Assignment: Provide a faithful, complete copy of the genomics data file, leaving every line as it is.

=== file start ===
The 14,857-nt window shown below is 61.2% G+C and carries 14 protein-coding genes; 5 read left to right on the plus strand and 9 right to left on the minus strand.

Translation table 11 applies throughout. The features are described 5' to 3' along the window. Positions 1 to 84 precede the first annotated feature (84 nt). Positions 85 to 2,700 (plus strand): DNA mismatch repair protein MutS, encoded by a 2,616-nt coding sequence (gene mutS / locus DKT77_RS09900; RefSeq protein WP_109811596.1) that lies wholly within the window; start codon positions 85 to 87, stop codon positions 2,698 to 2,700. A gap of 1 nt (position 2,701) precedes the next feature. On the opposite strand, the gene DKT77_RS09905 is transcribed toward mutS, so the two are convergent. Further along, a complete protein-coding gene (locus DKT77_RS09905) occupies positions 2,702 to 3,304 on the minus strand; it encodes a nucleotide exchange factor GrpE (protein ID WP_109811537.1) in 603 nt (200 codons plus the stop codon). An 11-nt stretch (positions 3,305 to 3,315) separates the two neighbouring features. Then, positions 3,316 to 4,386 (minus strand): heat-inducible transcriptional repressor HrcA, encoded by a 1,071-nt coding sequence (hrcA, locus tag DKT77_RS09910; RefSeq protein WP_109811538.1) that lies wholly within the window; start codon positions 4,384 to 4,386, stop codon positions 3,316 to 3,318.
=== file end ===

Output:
The 14,857-nt window shown below is 61.2% G+C and carries 14 protein-coding genes; 5 read left to right on the plus strand and 9 right to left on the minus strand.

Translation table 11 applies throughout. The features are described 5' to 3' along the window. Positions 1 to 84 precede the first annotated feature (84 nt). Positions 85 to 2,700 (plus strand): DNA mismatch repair protein MutS, encoded by a 2,616-nt coding sequence (gene mutS / locus DKT77_RS09900; RefSeq protein WP_109811596.1) that lies wholly within the window; start codon positions 85 to 87, stop codon positions 2,698 to 2,700. A gap of 1 nt (position 2,701) precedes the next feature. On the opposite strand, the gene DKT77_RS09905 is transcribed toward mutS, so the two are convergent. Further along, a complete protein-coding gene (locus DKT77_RS09905) occupies positions 2,702 to 3,304 on the minus strand; it encodes a nucleotide exchange factor GrpE (protein ID WP_109811537.1) in 603 nt (200 codons plus the stop codon). An 11-nt stretch (positions 3,305 to 3,315) separates the two neighbouring features. Then, positions 3,316 to 4,386 (minus strand): heat-inducible transcriptional repressor HrcA, encoded by a 1,071-nt coding sequence (hrcA, locus tag DKT77_RS09910; RefSeq protein WP_109811538.1) that lies wholly within the window; start codon positions 4,384 to 4,386, stop codon positions 3,316 to 3,318.